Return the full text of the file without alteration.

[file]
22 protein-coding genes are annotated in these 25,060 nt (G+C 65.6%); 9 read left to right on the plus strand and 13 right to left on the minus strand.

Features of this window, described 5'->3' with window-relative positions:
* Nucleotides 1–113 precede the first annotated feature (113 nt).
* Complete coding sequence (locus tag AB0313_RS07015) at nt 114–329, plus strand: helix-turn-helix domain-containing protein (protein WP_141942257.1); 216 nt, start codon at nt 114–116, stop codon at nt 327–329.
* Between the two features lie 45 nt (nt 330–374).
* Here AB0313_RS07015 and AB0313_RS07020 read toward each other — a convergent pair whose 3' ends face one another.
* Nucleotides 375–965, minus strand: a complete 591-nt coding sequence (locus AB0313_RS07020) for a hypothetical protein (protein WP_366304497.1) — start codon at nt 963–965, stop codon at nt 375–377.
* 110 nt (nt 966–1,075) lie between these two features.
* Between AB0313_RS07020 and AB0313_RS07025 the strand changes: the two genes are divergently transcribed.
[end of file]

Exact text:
22 protein-coding genes are annotated in these 25,060 nt (G+C 65.6%); 9 read left to right on the plus strand and 13 right to left on the minus strand.

Features of this window, described 5'->3' with window-relative positions:
* Nucleotides 1–113 precede the first annotated feature (113 nt).
* Complete coding sequence (locus tag AB0313_RS07015) at nt 114–329, plus strand: helix-turn-helix domain-containing protein (protein WP_141942257.1); 216 nt, start codon at nt 114–116, stop codon at nt 327–329.
* Between the two features lie 45 nt (nt 330–374).
* Here AB0313_RS07015 and AB0313_RS07020 read toward each other — a convergent pair whose 3' ends face one another.
* Nucleotides 375–965, minus strand: a complete 591-nt coding sequence (locus AB0313_RS07020) for a hypothetical protein (protein WP_366304497.1) — start codon at nt 963–965, stop codon at nt 375–377.
* 110 nt (nt 966–1,075) lie between these two features.
* Between AB0313_RS07020 and AB0313_RS07025 the strand changes: the two genes are divergently transcribed.